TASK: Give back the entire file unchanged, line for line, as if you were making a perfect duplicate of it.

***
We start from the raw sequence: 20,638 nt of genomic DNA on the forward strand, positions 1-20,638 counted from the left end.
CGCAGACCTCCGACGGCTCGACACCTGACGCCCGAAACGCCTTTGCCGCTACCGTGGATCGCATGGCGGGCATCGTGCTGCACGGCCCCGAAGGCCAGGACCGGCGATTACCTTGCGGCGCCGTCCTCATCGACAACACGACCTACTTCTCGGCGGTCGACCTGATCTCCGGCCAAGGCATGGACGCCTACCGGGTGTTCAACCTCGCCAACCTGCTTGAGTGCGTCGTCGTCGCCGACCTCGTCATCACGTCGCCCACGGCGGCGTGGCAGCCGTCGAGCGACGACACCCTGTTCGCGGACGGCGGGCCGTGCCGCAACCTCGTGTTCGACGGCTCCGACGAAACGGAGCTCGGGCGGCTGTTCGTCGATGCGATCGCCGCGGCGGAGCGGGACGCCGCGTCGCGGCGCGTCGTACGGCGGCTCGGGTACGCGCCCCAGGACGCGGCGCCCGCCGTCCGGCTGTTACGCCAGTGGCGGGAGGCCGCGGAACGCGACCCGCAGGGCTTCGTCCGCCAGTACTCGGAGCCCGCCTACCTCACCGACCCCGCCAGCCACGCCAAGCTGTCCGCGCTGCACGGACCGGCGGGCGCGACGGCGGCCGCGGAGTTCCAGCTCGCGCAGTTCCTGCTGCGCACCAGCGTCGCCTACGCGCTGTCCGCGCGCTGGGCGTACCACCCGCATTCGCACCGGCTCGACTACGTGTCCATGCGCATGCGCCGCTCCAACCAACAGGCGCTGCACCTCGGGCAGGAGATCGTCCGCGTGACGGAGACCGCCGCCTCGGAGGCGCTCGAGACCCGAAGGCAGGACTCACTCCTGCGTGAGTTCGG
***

We start from the raw sequence: 20,638 nt of genomic DNA on the forward strand, positions 1-20,638 counted from the left end.
CGCAGACCTCCGACGGCTCGACACCTGACGCCCGAAACGCCTTTGCCGCTACCGTGGATCGCATGGCGGGCATCGTGCTGCACGGCCCCGAAGGCCAGGACCGGCGATTACCTTGCGGCGCCGTCCTCATCGACAACACGACCTACTTCTCGGCGGTCGACCTGATCTCCGGCCAAGGCATGGACGCCTACCGGGTGTTCAACCTCGCCAACCTGCTTGAGTGCGTCGTCGTCGCCGACCTCGTCATCACGTCGCCCACGGCGGCGTGGCAGCCGTCGAGCGACGACACCCTGTTCGCGGACGGCGGGCCGTGCCGCAACCTCGTGTTCGACGGCTCCGACGAAACGGAGCTCGGGCGGCTGTTCGTCGATGCGATCGCCGCGGCGGAGCGGGACGCCGCGTCGCGGCGCGTCGTACGGCGGCTCGGGTACGCGCCCCAGGACGCGGCGCCCGCCGTCCGGCTGTTACGCCAGTGGCGGGAGGCCGCGGAACGCGACCCGCAGGGCTTCGTCCGCCAGTACTCGGAGCCCGCCTACCTCACCGACCCCGCCAGCCACGCCAAGCTGTCCGCGCTGCACGGACCGGCGGGCGCGACGGCGGCCGCGGAGTTCCAGCTCGCGCAGTTCCTGCTGCGCACCAGCGTCGCCTACGCGCTGTCCGCGCGCTGGGCGTACCACCCGCATTCGCACCGGCTCGACTACGTGTCCATGCGCATGCGCCGCTCCAACCAACAGGCGCTGCACCTCGGGCAGGAGATCGTCCGCGTGACGGAGACCGCCGCCTCGGAGGCGCTCGAGACCCGAAGGCAGGACTCACTCCTGCGTGAGTTCGG